Updates in Contraception From The XVI World Congress of the International Federation of Gynecology and Obstetrics

David A. Grimes, MD

Disclosures

September 20, 2000

In This Article

Mifepristone (RU486): An Antiprogestin Oral Contraceptive?

The antiprogestin mifepristone (RU486) is an effective abortifacient in early pregnancy when combined with a prostaglandin. Since its first licensing in 1988 in France, several hundred thousand women in Europe and several million women in China have had safe medical abortions in early pregnancy (up to 7 or 9 weeks from last menstrual period).[4] In addition, research conducted by the World Health Organization (WHO) has shown that a single oral dose of mifepristone as low as 10 mg taken within 5 days of unprotected coitus is an effective emergency contraceptive. This low dose was as effective as a much higher dose (600 mg) and caused less delay in the onset of the next menses.[5]

An exciting presentation from Edinburgh, Scotland, and Shanghai, China, suggested that the potential use of mifepristone may expand from emergency contraception to ongoing contraception as well. Audrey Brown[6] of the University of Edinburgh, Scotland, described preliminary experience with daily administration of low doses of this antiprogestin. In a 6-month trial, she and her colleagues randomized 98 women in the 2 cities to receive either 2 mg or 5 mg of mifepristone daily for 120 days; 90 women completed the study.

With both dosage regimens, most women were amenorrheic. In addition, most women did not ovulate with either regimen: only 1% to 10% of cycles were ovulatory, depending on the regimen and site. Among women in Edinburgh, biochemical evidence of ovulation was seen in 15 of the 200 months of treatment. In Shanghai, the number was 3 of 160 months. Substantial differences emerged between women in the 2 cities with regard to their responses to the regimens, not all of which can be readily explained by differences in average body mass index. For example, urinary estrone was suppressed more in women in Shanghai than in Edinburgh. In Edinburgh, the endometrial thickness increased with time, whereas in Shanghai it decreased over 20 days. Of importance, both regimens maintained normal follicular phase ovarian activity. Stated alternatively, the ovaries were not suppressed with these regimens.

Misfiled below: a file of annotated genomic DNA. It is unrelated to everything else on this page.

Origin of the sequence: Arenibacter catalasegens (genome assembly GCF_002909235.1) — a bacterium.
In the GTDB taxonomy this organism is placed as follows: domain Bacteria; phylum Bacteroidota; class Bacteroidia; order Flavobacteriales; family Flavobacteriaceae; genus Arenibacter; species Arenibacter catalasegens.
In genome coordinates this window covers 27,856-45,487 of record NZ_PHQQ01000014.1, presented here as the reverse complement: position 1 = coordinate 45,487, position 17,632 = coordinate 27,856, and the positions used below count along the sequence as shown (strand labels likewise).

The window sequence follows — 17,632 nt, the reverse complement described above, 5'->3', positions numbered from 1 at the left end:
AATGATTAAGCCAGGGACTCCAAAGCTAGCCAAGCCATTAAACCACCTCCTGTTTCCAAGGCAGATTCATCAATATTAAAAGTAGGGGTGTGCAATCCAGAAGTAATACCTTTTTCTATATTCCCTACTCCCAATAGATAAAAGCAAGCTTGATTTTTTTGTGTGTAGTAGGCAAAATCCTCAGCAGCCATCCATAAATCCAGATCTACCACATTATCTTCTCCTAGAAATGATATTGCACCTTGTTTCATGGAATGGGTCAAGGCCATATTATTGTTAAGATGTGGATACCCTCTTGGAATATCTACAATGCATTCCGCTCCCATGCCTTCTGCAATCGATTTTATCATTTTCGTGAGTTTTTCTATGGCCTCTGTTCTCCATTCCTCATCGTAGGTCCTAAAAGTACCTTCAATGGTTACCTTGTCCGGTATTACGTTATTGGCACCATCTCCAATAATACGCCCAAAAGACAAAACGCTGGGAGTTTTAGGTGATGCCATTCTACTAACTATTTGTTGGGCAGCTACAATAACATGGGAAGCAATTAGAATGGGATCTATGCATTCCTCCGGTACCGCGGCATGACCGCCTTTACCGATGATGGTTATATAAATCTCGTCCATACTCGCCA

Although clinical efficacy in preventing pregnancy was not the aim of the trial, a number of women in both cities relied on no alternative contraception. A total of 200 cycles with coitus occurred in the absence of alternative contraception, and no pregnancies were found. This preliminary study suggests that a daily low dose of mifepristone may suppress both ovulation and menstruation. This approach might provide women with an estrogen-free oral contraceptive if subsequent testing shows the feasibility and efficacy of this novel approach.

This pilot study opens yet another new chapter in the history of antiprogestins. Because abortion is such a divisive issue in many cultures, mifepristone has become symbolic of the struggle concerning abortion. Indeed, mifepristone has become a political football in some countries. Hence, the discovery that mifepristone could prevent pregnancy (and thus decrease the need for abortion) when used as an emergency contraceptive may have defused somewhat the controversy surrounding this drug. Thus, mifepristone is an abortifacient that can be used as an emergency contraceptive to prevent abortion.[7] Now Brown and her associates have suggested that it may be possible to use mifepristone as a daily oral contraceptive. Were mifepristone to be developed as an oral contraceptive, women might enjoy some of the current health benefits of combination oral contraceptives without running the estrogen-related, small risk of venous thromboembolism.

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